Regeneron Pharmaceuticals ( REGN Quick Quote REGN - Free Report) announced that it will purchase partner Sanofi’s ( SNY Quick Quote SNY - Free Report) stake in their collaboration agreement for the oncology drug Libtayo (cemiplimab).
Both companies entered into an immuno-oncology license and collaboration agreement in 2015 whereby they divide Libtayo's worldwide operating profits equally and co-commercialize Libtayo in the United States, with Sanofi solely responsible for commercialization outside the country.
Libtayo is a monoclonal antibody targeting the immune checkpoint receptor PD-1 on T cells. It is currently approved in the United States as cemiplimab-rwlc monotherapy treatment for certain patients with advanced basal cell carcinoma (BCC), advanced cutaneous squamous cell carcinoma (CSCC) and advanced non-small cell lung cancer (NSCLC).
We note that regulatory reviews are also underway for Libtayo in combination with chemotherapy as a first-line treatment in advanced NSCLC in multiple markets, including the U.S. and the European Union.
Per the terms of the deal, Sanofi will transfer the rights to develop, commercialize and manufacture Libtayo entirely to Regeneron on a worldwide basis over the course of a defined transition period. In return, Regeneron will make an upfront payment of $900 million to Sanofi. The latter will also be entitled to receive an 11% royalty on the worldwide net sales of Libtayo. Additionally, Sanofi will be entitled to a regulatory milestone payment of $100 million upon the first approval by either the FDA or the European Commission of Libtayo in combination with chemotherapy for the first-line treatment of certain patients with NSCLC as well as sales-related milestone payments of up to $100 million in total over the next two years.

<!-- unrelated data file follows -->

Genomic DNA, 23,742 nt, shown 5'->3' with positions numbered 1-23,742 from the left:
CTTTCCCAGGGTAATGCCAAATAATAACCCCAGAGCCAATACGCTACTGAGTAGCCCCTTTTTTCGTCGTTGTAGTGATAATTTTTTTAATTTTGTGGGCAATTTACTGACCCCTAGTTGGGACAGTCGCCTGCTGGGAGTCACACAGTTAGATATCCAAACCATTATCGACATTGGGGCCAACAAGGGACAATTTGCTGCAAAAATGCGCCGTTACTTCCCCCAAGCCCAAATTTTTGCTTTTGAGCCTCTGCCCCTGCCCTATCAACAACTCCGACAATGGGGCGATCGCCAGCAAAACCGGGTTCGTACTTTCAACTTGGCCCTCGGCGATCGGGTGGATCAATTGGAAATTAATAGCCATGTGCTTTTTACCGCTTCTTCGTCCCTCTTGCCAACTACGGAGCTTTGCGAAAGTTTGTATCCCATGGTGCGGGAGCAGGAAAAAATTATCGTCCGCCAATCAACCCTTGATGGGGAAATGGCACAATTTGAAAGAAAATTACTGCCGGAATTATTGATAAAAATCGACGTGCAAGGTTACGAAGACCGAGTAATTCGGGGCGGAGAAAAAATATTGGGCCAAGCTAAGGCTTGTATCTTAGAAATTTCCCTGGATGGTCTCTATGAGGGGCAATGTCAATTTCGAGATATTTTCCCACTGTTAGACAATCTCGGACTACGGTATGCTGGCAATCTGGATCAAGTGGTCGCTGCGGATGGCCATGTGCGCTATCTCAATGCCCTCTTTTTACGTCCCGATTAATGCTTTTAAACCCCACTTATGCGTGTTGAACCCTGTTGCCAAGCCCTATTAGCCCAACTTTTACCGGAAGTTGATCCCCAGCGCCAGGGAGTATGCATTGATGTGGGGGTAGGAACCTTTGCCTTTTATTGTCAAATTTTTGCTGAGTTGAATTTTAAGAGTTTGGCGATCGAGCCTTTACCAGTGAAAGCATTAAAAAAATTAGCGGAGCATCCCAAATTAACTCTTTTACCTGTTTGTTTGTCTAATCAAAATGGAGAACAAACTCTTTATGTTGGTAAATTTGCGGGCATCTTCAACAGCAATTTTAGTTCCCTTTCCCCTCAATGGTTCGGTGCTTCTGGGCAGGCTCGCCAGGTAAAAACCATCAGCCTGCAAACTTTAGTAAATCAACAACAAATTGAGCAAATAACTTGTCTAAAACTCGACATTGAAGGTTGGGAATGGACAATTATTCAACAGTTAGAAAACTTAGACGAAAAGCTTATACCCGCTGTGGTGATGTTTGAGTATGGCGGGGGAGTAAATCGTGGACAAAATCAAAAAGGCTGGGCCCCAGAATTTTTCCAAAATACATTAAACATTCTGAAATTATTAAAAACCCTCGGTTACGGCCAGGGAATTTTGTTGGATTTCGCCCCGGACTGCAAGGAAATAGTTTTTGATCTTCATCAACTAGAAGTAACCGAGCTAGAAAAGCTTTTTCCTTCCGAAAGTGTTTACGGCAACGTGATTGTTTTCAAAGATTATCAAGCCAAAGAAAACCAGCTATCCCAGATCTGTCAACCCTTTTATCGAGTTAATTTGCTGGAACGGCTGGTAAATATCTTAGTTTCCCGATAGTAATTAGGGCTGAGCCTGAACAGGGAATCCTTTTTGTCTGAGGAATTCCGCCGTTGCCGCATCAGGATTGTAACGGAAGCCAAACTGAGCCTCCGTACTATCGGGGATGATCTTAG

However, shares of Regeneron were down 4% following the announcement as investors probably think that the deal is overpriced and buying out Libtayo from Sanofi might not reap rewards in the future for the former, given the stiff competition in the innmuno-oncology space from the likes of
Merck’s ( MRK Quick Quote MRK - Free Report) Keytruda and Bristol Myers’ ( BMY Quick Quote BMY - Free Report) Opdivo.
Shares of Regeneron have lost 0.1% in the year so far compared with the
industry’s decline of 24.4%. Image Source: Zacks Investment Research
Regeneron’s first-quarter results were strong with broad-based growth. Solid demand for Eylea and Dupixent maintained momentum for REGN. However, sales from REGEN-COV took a hit due to the regulatory update.
In January 2022, the FDA revised the authorizations for a few monoclonal antibody treatments, including Regeneron’s REGEN-COV (casirivimab and imdevimab), as data indicated that these treatments are highly unlikely to be active against the Omicron variant. Therefore, REGEN-COV is not currently authorized for use in any U.S. states, territories or jurisdictions.
Regeneron is looking to diversify in the lucrative oncology space and the buyout of Libtayo was a step forward in the same direction.
Meanwhile, approved for various oncology indications, Keytruda is MRK’s key driver. Continued label expansions of the drug drove Merck’s top line.
Opdivo is one of the top revenue generators for BMY and the continued label expansion of the drug for additional indications should further boost growth. In particular, demand for the drug to treat first-line lung, renal and gastric cancer as well as adjuvant esophageal and bladder cancers already fueled growth.
Regeneron currently carries a Zacks Rank #3 (Hold). You can see
. the complete list of today’s Zacks #1 Rank (Strong Buy) stocks here